Nowadays, most digital data is concentrated within centralized services such as Google, Amazon or Microsoft. The ability to manage data and privacy is on the service side, increasing the risk of data abuse, information leakage and denial of service, notwithstanding the advanced system of resource access management.
Segmentation, replication and distribution of user files to multiple nodes in the network is one of the approaches of a decentralized storage platform. The system will continue to work even if some of its components do not work properly, like in the well-known BitTorrent protocol — no single point of failure.
Contrasting with centralized services, decentralized services have more flexible geolocation of data storage nodes, including the linking of a users’ geographical location, raising the data transportation to an absolutely new level.
On top of that, increasing the level of redundancy due to additional replication, respectively, growing the number of nodes involved, achieving the maximum fault tolerance of the service and data availability.
As a next stage, we see an opportunity in the development of decentralized storage services to extend the functionality by implementing a data access management system.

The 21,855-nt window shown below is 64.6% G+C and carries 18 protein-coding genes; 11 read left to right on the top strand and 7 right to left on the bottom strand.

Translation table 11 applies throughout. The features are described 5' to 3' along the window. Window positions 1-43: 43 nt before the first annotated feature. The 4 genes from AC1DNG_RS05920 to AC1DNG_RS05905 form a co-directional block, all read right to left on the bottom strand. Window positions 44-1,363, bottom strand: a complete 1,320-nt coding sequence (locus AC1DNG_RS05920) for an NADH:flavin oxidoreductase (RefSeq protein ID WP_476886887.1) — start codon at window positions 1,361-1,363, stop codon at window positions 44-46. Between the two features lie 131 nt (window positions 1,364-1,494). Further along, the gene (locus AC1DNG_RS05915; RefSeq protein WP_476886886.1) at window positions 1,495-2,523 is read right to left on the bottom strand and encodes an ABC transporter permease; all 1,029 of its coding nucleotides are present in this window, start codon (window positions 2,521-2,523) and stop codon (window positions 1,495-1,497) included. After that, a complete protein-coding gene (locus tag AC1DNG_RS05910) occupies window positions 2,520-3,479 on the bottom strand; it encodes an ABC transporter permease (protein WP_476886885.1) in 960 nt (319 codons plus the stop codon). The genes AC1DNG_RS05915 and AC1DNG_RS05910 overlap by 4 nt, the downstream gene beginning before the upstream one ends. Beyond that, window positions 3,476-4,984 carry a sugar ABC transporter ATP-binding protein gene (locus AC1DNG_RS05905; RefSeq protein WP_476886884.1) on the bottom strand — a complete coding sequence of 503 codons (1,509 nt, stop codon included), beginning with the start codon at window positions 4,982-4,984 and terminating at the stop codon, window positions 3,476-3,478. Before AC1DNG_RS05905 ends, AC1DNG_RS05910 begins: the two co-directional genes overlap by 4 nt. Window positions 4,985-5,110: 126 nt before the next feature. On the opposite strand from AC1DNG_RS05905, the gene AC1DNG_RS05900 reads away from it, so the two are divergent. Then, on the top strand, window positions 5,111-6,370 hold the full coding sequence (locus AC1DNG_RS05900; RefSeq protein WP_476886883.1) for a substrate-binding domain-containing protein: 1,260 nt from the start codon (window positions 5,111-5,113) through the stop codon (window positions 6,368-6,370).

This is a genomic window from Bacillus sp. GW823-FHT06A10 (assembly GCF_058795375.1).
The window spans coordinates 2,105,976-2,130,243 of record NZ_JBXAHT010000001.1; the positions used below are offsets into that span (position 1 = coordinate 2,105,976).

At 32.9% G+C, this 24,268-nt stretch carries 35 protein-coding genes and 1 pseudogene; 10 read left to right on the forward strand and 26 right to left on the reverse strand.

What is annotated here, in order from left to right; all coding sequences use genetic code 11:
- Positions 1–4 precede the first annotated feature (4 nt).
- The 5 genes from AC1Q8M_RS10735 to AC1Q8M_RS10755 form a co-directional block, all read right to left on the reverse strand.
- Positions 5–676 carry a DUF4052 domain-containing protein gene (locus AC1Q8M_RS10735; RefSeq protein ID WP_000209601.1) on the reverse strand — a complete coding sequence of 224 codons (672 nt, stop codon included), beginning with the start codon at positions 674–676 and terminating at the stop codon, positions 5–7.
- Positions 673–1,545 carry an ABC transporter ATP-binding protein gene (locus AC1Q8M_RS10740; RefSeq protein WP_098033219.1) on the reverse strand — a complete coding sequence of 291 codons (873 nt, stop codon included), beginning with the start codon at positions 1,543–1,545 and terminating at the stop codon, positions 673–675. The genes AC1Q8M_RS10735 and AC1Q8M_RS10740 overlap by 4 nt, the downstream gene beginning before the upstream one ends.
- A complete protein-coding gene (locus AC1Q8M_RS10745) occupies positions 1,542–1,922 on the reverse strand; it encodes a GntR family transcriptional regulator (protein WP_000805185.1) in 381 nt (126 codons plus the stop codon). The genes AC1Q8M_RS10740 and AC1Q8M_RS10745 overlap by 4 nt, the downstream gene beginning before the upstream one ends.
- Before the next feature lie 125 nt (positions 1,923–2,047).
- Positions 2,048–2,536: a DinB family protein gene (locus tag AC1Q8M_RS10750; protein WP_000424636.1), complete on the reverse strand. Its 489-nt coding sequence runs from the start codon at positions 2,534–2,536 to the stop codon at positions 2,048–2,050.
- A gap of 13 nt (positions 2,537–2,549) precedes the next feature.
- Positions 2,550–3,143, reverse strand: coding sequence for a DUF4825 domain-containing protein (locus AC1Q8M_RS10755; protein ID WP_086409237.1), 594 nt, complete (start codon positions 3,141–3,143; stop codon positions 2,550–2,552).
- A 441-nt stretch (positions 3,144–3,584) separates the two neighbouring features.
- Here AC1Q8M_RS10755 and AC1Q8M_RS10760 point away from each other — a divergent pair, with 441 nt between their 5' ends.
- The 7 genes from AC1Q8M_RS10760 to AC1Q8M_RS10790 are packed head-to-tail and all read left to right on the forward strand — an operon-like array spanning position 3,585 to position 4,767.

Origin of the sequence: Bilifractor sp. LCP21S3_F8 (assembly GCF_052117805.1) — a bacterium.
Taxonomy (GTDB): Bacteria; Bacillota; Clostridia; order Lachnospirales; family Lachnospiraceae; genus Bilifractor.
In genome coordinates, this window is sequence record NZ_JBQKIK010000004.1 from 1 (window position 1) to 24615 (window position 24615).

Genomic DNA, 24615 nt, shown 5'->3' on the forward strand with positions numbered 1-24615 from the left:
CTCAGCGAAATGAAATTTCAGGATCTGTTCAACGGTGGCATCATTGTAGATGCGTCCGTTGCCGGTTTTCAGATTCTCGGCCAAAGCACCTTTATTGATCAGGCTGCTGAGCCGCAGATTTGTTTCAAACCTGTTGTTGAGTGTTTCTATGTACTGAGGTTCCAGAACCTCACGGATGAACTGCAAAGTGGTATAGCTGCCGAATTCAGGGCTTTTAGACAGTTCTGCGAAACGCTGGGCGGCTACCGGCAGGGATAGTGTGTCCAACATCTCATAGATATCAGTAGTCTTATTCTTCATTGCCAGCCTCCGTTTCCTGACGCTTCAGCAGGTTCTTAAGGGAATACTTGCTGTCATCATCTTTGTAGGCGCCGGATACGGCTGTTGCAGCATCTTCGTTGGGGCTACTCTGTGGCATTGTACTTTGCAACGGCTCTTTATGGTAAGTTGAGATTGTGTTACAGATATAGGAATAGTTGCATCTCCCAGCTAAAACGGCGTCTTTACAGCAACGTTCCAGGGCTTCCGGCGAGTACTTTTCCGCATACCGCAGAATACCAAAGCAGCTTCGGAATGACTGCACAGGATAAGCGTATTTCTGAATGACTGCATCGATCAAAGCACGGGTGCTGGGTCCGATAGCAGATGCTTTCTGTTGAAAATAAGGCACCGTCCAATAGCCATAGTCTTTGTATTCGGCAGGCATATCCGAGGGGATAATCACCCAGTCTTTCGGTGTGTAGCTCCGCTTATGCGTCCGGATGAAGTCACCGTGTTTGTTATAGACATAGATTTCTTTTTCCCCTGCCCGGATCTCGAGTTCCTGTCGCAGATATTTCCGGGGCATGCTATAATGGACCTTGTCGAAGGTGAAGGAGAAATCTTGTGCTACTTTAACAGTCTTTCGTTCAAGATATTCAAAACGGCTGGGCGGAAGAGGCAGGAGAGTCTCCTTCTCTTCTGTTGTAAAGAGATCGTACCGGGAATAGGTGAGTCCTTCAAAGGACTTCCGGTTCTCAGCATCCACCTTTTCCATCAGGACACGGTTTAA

All information is public, and anyone can access the information in systems like Bitcoin. Zcash and Monero are the first cryptocurrencies bringing the concept of anonymity of sending transactions to the protocol without resorting to centralized services.
The core access settings:
- Public — the file is open and available to all network users
- Private — only the file owner has access to the file.
- Access to the file to a specific user — file will be available to a specific user, even if it’s encrypted and stored in public.
- Link access — only the owner of the link should have access to the file in case it has a public link.
- Asymmetric encryption is used to store all symmetric keys from files.
- All files are encrypted with symmetric encryption.
- Zero-knowledge Proofs is used to prove a storing file.
The process of file sharing:
- The user locally encrypts the file with a randomly generated symmetric key and sends it to IPFS
- A symmetrical key is added to the local register, encrypted with an asymmetrical key and sent to IPFS.
User A decided to share the file with user B:
- User B sends his public key to User A
- User A encrypts the symmetric key with Public Key of User B and sends it back.
Only User B can decrypt the symmetric key with his private key, that corresponds to the public key.
- User B adds the symmetric key to his register, which is encrypted with an asymmetric key and sent to IPFS.
- The owner of IPFS provides proof of storing the file in the blockchain
We will achieve not just an alternative to centralized systems, but a decentralized service itself, implementing this solution with the main features of fault tolerance, speed and data security. Access control and privacy will always be on the user side.